The NAACP Has Called for a Moratorium on Expanding Charter Schools

The NAACP Has Called for a Moratorium on Expanding Charter Schools

The NAACP Has Called for a Moratorium on Expanding Charter Schools

Charter schools have failed to live up to their hype, as school segregation continues to grow across America.


The crude and cruel epithets dribbling from the Oval Office these days are a jarring reflection of the Trump administration’s relentless hostility to civil rights. But it may be that the president’s most pernicious attacks on communities of color isn’t happening in the West Wing but unfolding day-to-day in our children’s classrooms. Under Education Secretary Betsy DeVos, charter schools are set to dramatically expand as a vehicle for Trump’s agenda of resegregating and privatizing public education. But charters are also becoming a site of resistance to the administration’s effort to unleash forces of the free market to dismantle educational rights.

In a climate of roiling racial polarization, the NAACP has called for a moratorium on the expansion of charter schools. It’s not just to oppose Trump’s influence. It’s a bottom-up revolt against years of corporatization of public education.

The NAACP’s recent resolution and Plan of Action on charter schools challenges the market-driven framework of mainstream education reform. The group criticizes charters—public institutions managed by corporations with minimal regulation—as both unethical and socially damaging. A new report, drawn from public hearings conducted nationwide, affirmed an overall shift among liberals away from support of charters and similar pro-privatization school reforms. Civil-rights groups, teachers’ unions, and parents have warned that further expanding the charter sector would fuel institutionalized segregation, particularly under Trump’s shadow: The administration’s drive to commercialize K12 education threatens to deepen the private sector’s reach into under-resourced school districts.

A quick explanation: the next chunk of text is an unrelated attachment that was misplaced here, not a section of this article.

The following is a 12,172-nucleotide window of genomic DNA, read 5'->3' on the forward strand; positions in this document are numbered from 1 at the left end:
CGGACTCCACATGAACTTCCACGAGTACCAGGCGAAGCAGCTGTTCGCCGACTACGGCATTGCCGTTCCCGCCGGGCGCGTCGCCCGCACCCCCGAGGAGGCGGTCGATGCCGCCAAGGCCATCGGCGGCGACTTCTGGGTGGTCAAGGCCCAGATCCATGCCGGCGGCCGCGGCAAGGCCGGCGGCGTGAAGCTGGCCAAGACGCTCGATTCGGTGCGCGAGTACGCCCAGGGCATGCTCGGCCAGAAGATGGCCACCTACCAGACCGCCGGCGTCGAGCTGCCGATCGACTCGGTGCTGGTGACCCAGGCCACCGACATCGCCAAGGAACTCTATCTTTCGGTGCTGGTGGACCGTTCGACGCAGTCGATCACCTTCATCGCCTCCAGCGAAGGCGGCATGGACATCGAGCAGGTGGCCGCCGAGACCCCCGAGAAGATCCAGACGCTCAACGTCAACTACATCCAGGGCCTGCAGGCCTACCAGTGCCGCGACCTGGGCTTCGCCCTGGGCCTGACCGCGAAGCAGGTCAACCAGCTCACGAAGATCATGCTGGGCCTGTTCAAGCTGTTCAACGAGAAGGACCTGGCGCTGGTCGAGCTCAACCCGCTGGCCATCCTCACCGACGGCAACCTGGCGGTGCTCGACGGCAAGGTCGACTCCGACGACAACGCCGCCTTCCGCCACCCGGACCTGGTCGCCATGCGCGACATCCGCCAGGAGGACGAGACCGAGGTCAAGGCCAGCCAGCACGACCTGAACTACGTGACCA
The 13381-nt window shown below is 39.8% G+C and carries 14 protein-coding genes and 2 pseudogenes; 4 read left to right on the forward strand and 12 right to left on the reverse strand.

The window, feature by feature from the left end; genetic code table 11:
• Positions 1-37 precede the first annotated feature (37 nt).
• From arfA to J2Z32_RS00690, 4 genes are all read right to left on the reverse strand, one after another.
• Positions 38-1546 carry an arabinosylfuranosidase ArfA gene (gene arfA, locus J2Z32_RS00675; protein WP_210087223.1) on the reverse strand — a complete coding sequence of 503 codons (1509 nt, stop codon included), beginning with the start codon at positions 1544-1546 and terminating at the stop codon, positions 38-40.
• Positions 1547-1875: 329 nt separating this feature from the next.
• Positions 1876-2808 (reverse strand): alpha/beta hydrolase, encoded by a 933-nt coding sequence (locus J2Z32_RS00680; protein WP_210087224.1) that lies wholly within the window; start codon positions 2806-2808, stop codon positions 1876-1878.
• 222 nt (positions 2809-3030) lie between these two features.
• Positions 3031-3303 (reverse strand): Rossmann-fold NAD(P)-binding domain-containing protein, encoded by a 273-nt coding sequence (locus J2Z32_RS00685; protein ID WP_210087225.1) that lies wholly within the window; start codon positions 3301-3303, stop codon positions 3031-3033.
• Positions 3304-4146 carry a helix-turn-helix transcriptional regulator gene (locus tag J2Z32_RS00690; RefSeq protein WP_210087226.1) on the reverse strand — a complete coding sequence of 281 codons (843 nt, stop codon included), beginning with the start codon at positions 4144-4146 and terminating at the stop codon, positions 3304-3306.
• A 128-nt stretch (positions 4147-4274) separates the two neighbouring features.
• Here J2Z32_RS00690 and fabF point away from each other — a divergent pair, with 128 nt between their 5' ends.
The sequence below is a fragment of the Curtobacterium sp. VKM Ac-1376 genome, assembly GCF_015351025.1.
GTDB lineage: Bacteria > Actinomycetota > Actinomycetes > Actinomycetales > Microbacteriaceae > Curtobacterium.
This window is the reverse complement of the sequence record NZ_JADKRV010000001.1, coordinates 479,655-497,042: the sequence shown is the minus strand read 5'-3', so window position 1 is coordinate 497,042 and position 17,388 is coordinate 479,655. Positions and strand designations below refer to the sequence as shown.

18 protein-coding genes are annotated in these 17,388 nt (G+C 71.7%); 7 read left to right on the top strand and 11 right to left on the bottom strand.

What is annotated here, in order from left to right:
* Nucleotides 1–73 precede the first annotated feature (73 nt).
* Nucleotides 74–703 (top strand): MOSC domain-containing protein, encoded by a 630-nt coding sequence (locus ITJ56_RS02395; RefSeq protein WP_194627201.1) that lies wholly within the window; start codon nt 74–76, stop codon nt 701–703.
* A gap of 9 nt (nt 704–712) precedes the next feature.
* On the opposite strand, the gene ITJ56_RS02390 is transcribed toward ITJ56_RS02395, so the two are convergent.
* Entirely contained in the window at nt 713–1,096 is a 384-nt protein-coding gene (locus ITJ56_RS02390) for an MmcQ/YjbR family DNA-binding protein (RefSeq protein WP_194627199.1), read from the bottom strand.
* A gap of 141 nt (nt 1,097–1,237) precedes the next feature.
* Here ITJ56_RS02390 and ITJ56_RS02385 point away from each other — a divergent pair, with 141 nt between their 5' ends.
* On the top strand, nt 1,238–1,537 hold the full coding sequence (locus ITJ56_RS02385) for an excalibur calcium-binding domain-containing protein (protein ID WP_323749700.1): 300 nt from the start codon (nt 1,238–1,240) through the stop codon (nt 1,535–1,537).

The question of who controls schools, and for whose benefit, is at the core of the debate. “[C]harter schools with privately appointed boards do not represent the public yet make decisions about how public funds are spent,” the group argues. And even when charters do offer quality educational services, increasingly scarce resources for quality schools are even more stratified by economic position and geography, which are aggravated by arbitrary or discriminatory admissions processes.

Long the darling of centrist Democrats, the promotion of charters as a market-driven solution has been bipartisan; from Silicon Valley-branded online academies to evangelical, biblically inspired kindergartens, charters have been praised by market fundamentalists on the left and right. But Carol Burris, a veteran educator and head of the Network for Public Education, points out that the erosion of support among conservatives is particularly sharp, despite their tendency to back deregulation-oriented policies.

Some of the negative sentiment may be due to general antipathy toward the Tump administration, But much of the turn, she argues, may simply be that charters have failed to deliver on their lofty promises of innovation and rescuing schools in crisis.